Burma

Police Arrest 9 of 21 Kayah Farmers Accused of Trespassing by Myanmar Military

By Htet Khaung Lin 29 August 2019

YANGON—Police have arrested nine of 21 local farmers whom the Myanmar military accuses of trespassing on a cantonment, according to the Karenni State Farmers’ Union.

Police have issued arrest warrants for the 21, and 12 remain at large. “The ninth one was arrested in Loikaw yesterday [Wednesday]. As arrest warrants have been issued for them, it appears that police have their photos and records. So, police will arrest them wherever they see them,” union member Khu Tu Reh told The Irrawaddy.

In July, the Myanmar military (or Tatmadaw) opened legal cases against the farmers, accusing them of destroying public property and trespassing during protests earlier that month on land confiscated by military units from at least five battalions in Loikaw and Demawso townships.

Kayah Earth Rights Action Network manager Saw El Se said the Tatmadaw’s confiscation of land from local farmers while also opening legal cases against them illustrates its power, as well as the current civilian government’s inability to control the military.

“It appears that nothing can be done in Kayah State without the approval of the military. The military can do as it pleases. It has gone further by filing lawsuits against farmers. The current government dismays us. It is not in a position to prevent the military from doing whatever it wants,” he said.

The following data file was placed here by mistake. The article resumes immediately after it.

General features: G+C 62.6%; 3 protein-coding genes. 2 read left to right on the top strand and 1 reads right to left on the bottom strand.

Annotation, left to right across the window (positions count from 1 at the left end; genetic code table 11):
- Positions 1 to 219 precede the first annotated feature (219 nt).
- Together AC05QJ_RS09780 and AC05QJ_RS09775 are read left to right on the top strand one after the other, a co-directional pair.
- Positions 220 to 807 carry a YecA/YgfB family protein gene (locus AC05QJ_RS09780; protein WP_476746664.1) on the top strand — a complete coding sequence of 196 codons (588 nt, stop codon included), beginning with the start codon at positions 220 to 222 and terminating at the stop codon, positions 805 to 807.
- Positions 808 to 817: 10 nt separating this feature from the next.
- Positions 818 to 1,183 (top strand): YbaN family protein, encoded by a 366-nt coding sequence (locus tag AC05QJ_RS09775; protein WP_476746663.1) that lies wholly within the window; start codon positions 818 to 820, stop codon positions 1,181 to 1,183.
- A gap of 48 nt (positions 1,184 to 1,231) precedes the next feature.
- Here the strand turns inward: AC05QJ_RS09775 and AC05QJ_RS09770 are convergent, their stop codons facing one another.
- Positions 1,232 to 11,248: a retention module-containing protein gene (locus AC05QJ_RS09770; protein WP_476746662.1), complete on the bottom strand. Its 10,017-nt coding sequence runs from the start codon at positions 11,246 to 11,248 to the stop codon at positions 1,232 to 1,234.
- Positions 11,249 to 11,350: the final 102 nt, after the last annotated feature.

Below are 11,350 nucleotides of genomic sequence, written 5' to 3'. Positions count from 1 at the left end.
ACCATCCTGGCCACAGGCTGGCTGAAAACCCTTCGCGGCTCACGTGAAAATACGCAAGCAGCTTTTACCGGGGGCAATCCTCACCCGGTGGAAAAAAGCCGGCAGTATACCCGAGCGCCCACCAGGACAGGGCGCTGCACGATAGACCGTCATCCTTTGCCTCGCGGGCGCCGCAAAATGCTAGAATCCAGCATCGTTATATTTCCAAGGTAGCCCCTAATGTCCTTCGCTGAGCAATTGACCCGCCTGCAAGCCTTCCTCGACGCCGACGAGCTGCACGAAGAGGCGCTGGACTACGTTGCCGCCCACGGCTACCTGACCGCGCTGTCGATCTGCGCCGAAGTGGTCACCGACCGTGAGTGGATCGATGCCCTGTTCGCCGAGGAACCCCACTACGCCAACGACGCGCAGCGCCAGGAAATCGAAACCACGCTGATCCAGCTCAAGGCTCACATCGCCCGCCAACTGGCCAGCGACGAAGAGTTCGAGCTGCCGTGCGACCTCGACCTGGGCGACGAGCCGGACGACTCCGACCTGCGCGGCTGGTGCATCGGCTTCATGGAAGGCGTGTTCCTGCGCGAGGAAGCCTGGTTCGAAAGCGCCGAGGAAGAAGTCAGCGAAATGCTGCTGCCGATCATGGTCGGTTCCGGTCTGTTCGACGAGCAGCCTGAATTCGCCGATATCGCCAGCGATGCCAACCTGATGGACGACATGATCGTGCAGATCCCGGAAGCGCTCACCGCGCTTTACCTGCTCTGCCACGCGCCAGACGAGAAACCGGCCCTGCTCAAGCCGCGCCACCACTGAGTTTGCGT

The Tatmadaw, government departments and private businessmen have seized around 50,000 acres of land in Kayah State since 2010. Most cases are attributed to the Tatmadaw, which is believed to be motivated by a desire to increase the territory under its control and ensure cantonment security.

On Aug. 20, the Kayah Earth Rights Action Network released a report urging that local residents’ rights to land and resources be acknowledged.

The report on the “Federal Land Governance Haze Still Shrouding the Land Sector in Myanmar” called for recognition of the customary land tenure system and the dropping of lawsuits filed against local people, saying that seizure of land from locals, along with their arrest and prosecution, negatively affect social security and the peace process.

The report also called for a moratorium on the enactment of laws, the inviting of investment and the issuance of land-use permits that negatively impact land and resources belonging to local ethnic people until a federal land law or a Union land law is promulgated that protects land and water sources and the territories of ethnic people.

The Tatmadaw also opened cases against nearly 50 local farmers and two local reporters at the Loikaw Township Court accusing them of disrupting the work of civil servants.

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